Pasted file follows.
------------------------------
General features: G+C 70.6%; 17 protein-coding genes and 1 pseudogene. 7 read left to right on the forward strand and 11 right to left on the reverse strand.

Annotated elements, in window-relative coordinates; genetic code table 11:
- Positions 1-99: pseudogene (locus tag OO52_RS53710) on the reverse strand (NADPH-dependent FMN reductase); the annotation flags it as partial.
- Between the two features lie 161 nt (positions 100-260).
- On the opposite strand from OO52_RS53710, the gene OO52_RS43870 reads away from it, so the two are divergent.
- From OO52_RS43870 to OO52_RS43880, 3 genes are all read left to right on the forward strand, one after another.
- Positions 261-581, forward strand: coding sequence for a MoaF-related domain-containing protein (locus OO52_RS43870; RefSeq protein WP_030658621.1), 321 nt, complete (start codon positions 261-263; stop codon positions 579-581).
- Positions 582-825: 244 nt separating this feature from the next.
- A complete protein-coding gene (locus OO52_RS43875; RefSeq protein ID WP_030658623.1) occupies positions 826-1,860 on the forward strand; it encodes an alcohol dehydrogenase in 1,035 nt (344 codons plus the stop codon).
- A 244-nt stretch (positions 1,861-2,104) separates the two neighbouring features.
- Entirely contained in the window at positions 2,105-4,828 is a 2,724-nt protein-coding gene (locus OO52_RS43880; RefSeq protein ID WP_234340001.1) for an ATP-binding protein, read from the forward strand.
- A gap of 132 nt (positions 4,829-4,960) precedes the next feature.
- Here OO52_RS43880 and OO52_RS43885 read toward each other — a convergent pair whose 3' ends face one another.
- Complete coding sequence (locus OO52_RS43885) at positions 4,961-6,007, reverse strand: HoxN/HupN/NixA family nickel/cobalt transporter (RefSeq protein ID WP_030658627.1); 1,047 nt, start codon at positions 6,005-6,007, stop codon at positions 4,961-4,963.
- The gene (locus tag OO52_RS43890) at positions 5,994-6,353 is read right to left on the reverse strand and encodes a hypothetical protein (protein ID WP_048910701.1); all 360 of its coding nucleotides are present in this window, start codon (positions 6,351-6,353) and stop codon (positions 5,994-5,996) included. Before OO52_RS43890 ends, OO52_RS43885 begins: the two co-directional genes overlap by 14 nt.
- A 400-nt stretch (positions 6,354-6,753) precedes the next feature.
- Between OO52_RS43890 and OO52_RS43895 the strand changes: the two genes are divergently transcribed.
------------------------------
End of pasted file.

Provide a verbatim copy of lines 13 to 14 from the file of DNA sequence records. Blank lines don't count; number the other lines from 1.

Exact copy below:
- Here OO52_RS43880 and OO52_RS43885 read toward each other — a convergent pair whose 3' ends face one another.
- Complete coding sequence (locus OO52_RS43885) at positions 4,961-6,007, reverse strand: HoxN/HupN/NixA family nickel/cobalt transporter (RefSeq protein ID WP_030658627.1); 1,047 nt, start codon at positions 6,005-6,007, stop codon at positions 4,961-4,963.